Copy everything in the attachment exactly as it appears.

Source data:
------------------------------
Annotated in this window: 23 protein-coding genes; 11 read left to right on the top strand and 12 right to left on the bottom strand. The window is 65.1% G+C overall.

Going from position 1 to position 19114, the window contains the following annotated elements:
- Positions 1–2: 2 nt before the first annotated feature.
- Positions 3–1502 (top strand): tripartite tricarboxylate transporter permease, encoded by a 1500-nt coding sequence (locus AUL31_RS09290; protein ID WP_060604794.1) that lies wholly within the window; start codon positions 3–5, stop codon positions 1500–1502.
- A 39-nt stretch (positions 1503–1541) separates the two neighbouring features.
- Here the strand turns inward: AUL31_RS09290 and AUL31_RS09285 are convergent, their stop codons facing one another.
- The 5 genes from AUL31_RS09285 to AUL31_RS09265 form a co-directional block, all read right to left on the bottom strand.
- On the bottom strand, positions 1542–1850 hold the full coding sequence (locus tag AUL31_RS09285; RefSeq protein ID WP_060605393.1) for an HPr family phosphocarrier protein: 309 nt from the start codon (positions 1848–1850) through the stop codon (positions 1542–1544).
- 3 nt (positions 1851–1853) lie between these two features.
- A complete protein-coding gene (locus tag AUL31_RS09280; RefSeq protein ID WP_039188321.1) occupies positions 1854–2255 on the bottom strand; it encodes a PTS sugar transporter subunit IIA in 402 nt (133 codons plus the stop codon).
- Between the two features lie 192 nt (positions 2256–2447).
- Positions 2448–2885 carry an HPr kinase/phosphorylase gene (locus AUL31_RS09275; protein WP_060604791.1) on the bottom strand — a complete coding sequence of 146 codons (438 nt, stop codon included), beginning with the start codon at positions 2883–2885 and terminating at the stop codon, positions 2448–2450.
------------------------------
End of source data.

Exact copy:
Annotated in this window: 23 protein-coding genes; 11 read left to right on the top strand and 12 right to left on the bottom strand. The window is 65.1% G+C overall.

Going from position 1 to position 19114, the window contains the following annotated elements:
- Positions 1–2: 2 nt before the first annotated feature.
- Positions 3–1502 (top strand): tripartite tricarboxylate transporter permease, encoded by a 1500-nt coding sequence (locus AUL31_RS09290; protein ID WP_060604794.1) that lies wholly within the window; start codon positions 3–5, stop codon positions 1500–1502.
- A 39-nt stretch (positions 1503–1541) separates the two neighbouring features.
- Here the strand turns inward: AUL31_RS09290 and AUL31_RS09285 are convergent, their stop codons facing one another.
- The 5 genes from AUL31_RS09285 to AUL31_RS09265 form a co-directional block, all read right to left on the bottom strand.
- On the bottom strand, positions 1542–1850 hold the full coding sequence (locus tag AUL31_RS09285; RefSeq protein ID WP_060605393.1) for an HPr family phosphocarrier protein: 309 nt from the start codon (positions 1848–1850) through the stop codon (positions 1542–1544).
- 3 nt (positions 1851–1853) lie between these two features.
- A complete protein-coding gene (locus tag AUL31_RS09280; RefSeq protein ID WP_039188321.1) occupies positions 1854–2255 on the bottom strand; it encodes a PTS sugar transporter subunit IIA in 402 nt (133 codons plus the stop codon).
- Between the two features lie 192 nt (positions 2256–2447).
- Positions 2448–2885 carry an HPr kinase/phosphorylase gene (locus AUL31_RS09275; protein WP_060604791.1) on the bottom strand — a complete coding sequence of 146 codons (438 nt, stop codon included), beginning with the start codon at positions 2883–2885 and terminating at the stop codon, positions 2448–2450.